Cheap and Healthy Work Lunches

healthy work lunchesOnce you have transitioned to a schedule where you no longer can run across the street to a food court, such as when you’re working full time or commuting to campus from an apartment, it becomes important to plan out what you will be eating during the week for lunch. While it’s tempting to grab lunch with your coworkers or to take advantage of any of the food delivery apps that are coming out, buying your lunch every day will add up very quickly.

I’m going to share a couple easy lunches that anyone with either an icepack or access to a refrigerator can bring to work.

Some people would argue that a lunch isn’t really a lunch unless there’s bread and some sort of meat. I would disagree. As long as you’re full, there’s no reason why you can’t eat a combination other than a sandwich. If you aren’t sure what portions to pack to keep yourself full, try eating this on a weekend before bringing it to work.

The Easiest Lunch

The easiest possible thing to take for lunch is… last night’s leftovers. Add a piece of fresh fruit and you’ll have a perfectly good lunch, and save money that you might lose if you don’t eat your leftovers before they go bad. Additionally, I always keep a spare coffee mug at my desk, so if I’ve brought leftover soup I can microwave it safely without ruining my plastic containers.

Packing a Crunch

For this lunch, buy a bag of mini carrots, a bag of pita chips, and a package of hummus. Store the humus and carrots in your work refrigerator or pack them in to individual containers each day. This normally runs me about $7 total and will fill me up for at least 4 days of lunches. Add in a piece of fruit and you have all of your food groups covered.

DIY Platter

In my college dining hall you could buy a little tray of crackers, grapes, and cheese for $4. As an adult, I’ve realized that you can buy a box of crackers, a bag of cheese sticks, and a bag of grapes for close to $7 and have a week’s worth of healthy food to munch on throughout the work day. Again, pack in another piece of solid fruit, like an apple, banana, or a pear, and you’ll have plenty of food to tide you over until dinnertime.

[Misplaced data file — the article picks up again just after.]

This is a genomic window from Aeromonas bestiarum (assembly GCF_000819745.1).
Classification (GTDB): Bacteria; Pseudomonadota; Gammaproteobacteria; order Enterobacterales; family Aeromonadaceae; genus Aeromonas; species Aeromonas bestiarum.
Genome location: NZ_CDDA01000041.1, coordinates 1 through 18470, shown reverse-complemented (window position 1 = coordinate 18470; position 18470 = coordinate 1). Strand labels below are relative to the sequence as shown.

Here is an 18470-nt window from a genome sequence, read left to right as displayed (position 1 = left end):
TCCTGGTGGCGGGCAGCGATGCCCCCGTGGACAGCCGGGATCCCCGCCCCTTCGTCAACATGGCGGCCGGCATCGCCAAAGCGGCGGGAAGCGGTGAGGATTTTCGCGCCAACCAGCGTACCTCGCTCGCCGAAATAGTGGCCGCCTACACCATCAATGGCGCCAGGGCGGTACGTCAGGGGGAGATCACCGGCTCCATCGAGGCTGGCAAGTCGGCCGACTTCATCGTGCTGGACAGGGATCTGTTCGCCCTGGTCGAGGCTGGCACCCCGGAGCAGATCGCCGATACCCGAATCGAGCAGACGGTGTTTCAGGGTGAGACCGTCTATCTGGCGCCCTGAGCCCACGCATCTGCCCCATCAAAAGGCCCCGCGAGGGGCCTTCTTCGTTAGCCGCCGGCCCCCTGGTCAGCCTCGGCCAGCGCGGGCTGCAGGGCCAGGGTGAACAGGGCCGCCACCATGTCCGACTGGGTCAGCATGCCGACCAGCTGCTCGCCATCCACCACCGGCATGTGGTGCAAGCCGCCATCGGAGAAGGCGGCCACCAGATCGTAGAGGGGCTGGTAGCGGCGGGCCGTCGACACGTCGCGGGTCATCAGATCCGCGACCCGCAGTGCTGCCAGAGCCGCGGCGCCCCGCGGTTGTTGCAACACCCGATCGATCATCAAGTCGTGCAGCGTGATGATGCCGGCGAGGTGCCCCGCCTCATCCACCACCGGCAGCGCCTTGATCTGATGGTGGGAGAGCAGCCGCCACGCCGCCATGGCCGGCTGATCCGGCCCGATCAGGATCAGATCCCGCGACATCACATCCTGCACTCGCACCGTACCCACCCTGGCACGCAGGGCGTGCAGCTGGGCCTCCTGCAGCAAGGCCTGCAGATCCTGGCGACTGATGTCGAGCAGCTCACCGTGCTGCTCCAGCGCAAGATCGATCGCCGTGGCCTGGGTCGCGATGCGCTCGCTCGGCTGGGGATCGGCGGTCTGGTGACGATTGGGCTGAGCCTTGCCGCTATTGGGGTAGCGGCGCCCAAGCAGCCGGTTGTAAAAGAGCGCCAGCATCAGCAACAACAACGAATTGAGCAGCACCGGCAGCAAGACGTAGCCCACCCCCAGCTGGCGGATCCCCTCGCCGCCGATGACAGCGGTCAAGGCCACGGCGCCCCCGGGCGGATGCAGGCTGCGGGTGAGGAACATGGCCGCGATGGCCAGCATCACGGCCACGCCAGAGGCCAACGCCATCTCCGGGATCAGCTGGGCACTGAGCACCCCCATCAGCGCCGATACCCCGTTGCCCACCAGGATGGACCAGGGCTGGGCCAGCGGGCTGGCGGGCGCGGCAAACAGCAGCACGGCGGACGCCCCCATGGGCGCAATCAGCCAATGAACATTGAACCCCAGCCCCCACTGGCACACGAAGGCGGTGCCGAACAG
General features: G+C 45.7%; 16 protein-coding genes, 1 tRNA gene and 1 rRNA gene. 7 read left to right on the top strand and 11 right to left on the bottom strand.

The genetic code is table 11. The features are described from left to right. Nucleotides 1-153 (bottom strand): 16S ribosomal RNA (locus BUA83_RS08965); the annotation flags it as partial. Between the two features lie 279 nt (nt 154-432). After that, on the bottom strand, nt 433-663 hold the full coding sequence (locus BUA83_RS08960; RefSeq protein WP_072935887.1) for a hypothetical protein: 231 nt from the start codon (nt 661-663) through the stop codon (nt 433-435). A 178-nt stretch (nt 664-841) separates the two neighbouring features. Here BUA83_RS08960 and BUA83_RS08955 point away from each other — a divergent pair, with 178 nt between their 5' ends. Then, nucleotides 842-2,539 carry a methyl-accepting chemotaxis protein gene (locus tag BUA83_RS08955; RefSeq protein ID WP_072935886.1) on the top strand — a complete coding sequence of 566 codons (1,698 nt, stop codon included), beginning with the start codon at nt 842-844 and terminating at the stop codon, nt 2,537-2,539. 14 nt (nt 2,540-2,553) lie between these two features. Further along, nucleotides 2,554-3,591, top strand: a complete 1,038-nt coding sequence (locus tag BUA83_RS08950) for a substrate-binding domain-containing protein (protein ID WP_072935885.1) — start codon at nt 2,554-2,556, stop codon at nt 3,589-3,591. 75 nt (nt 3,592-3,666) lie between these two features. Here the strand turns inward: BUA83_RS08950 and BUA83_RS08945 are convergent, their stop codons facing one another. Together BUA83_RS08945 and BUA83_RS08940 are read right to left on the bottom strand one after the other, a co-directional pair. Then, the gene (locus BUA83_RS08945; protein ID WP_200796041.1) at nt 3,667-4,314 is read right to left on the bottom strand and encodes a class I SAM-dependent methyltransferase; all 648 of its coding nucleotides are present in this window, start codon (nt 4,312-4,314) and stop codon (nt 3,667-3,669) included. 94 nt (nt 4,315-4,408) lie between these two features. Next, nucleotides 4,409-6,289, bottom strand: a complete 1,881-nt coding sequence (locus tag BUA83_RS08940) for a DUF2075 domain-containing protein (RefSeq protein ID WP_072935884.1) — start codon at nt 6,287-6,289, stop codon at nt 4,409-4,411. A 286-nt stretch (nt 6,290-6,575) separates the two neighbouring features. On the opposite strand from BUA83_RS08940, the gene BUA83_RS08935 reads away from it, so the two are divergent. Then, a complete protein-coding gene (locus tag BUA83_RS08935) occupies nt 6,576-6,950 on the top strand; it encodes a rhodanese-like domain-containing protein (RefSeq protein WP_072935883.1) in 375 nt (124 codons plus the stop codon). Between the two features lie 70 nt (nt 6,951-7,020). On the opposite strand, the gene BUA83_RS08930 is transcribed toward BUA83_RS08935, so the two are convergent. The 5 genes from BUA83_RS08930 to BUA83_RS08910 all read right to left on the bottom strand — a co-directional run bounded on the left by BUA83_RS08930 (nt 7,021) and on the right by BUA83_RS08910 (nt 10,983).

Getting Your Lunch to Work

One of the strangest parts of getting my first full time job was the feeling of returning to elementary school- I couldn’t leave the house without packing up a lunch box.  I even was using the same lunch box from elementary school for a while.

Good lunch bags are insulated and water proof. They should hold the cold in to the bag, and if anything were to spill, it should all stay inside the bag. You’ll also want an ice pack. You can buy an ice pack meant for lunch storage, or you can look for other options that may be cheaper, such as freezable teething blocks in the baby supplies, which may be less likely to break, or to save an old medical icepack and use that to cool your lunch.

When you’re first starting out in an apartment, it can be difficult to accumulate enough storage containers to hold food. While it’s tempting to participate in Tupperware fundraisers or to buy multi-piece sets from target, there are much cheaper ways to obtain a full set of storage containers. All they take is a little patience.

If you enjoy eating sandwiches, many stores now sell lunch meat in reusable plastic containers, like this one. Saving those boxes makes for a perfectly sized container to transport crackers or fruit to work. The same can be said for plastic butter or cream cheese jars. As long as you don’t plan to microwave the containers, they are great for storing leftovers or packaging a work lunch.

If you don’t want to wait to empty a butter container, this set of containers from Ikea has all the necessary sizes for cheap, and this one from Target is also a great alternative.

Related Posts

Author My First Apartment
Melissa W

Posted by

After graduating from college Melissa spent a year working at a non-profit while living at home. This fall she is returning to school to pursue a master's degree, while still attempting to work full time. In order to pursue these goals simultaneously she's moving closer to work in an effort to cut down on the 3-4 hours spent crying through Chicago's rush hour each day.

Leave a Comment